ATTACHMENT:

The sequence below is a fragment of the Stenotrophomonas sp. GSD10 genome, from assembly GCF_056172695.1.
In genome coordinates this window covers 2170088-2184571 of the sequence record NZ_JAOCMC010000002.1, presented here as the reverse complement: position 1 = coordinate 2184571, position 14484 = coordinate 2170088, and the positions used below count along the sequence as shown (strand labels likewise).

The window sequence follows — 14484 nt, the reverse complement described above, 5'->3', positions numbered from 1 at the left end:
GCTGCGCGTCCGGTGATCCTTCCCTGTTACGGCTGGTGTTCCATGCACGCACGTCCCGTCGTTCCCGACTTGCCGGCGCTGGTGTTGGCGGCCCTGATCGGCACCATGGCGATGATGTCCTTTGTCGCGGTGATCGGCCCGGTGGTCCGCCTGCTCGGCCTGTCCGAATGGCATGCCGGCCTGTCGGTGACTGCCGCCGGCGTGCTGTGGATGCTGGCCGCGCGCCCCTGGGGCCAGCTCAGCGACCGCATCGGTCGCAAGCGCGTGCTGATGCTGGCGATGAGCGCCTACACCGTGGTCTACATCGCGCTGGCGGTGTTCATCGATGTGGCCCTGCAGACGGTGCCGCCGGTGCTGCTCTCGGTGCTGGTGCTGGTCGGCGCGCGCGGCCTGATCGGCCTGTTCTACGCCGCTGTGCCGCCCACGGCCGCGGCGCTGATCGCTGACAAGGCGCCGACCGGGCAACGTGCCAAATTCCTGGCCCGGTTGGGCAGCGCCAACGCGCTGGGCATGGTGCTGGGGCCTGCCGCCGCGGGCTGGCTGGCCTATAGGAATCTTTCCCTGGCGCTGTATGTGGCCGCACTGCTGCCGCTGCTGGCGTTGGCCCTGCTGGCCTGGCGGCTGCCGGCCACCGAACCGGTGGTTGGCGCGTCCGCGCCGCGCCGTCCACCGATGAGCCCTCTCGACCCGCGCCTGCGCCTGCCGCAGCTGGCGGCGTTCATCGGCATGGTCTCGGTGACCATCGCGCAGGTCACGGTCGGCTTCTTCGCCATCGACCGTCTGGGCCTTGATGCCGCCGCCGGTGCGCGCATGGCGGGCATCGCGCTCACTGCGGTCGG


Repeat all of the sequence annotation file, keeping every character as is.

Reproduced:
The sequence below is a fragment of the Stenotrophomonas sp. GSD10 genome, from assembly GCF_056172695.1.
In genome coordinates this window covers 2170088-2184571 of the sequence record NZ_JAOCMC010000002.1, presented here as the reverse complement: position 1 = coordinate 2184571, position 14484 = coordinate 2170088, and the positions used below count along the sequence as shown (strand labels likewise).

The window sequence follows — 14484 nt, the reverse complement described above, 5'->3', positions numbered from 1 at the left end:
GCTGCGCGTCCGGTGATCCTTCCCTGTTACGGCTGGTGTTCCATGCACGCACGTCCCGTCGTTCCCGACTTGCCGGCGCTGGTGTTGGCGGCCCTGATCGGCACCATGGCGATGATGTCCTTTGTCGCGGTGATCGGCCCGGTGGTCCGCCTGCTCGGCCTGTCCGAATGGCATGCCGGCCTGTCGGTGACTGCCGCCGGCGTGCTGTGGATGCTGGCCGCGCGCCCCTGGGGCCAGCTCAGCGACCGCATCGGTCGCAAGCGCGTGCTGATGCTGGCGATGAGCGCCTACACCGTGGTCTACATCGCGCTGGCGGTGTTCATCGATGTGGCCCTGCAGACGGTGCCGCCGGTGCTGCTCTCGGTGCTGGTGCTGGTCGGCGCGCGCGGCCTGATCGGCCTGTTCTACGCCGCTGTGCCGCCCACGGCCGCGGCGCTGATCGCTGACAAGGCGCCGACCGGGCAACGTGCCAAATTCCTGGCCCGGTTGGGCAGCGCCAACGCGCTGGGCATGGTGCTGGGGCCTGCCGCCGCGGGCTGGCTGGCCTATAGGAATCTTTCCCTGGCGCTGTATGTGGCCGCACTGCTGCCGCTGCTGGCGTTGGCCCTGCTGGCCTGGCGGCTGCCGGCCACCGAACCGGTGGTTGGCGCGTCCGCGCCGCGCCGTCCACCGATGAGCCCTCTCGACCCGCGCCTGCGCCTGCCGCAGCTGGCGGCGTTCATCGGCATGGTCTCGGTGACCATCGCGCAGGTCACGGTCGGCTTCTTCGCCATCGACCGTCTGGGCCTTGATGCCGCCGCCGGTGCGCGCATGGCGGGCATCGCGCTCACTGCGGTCGG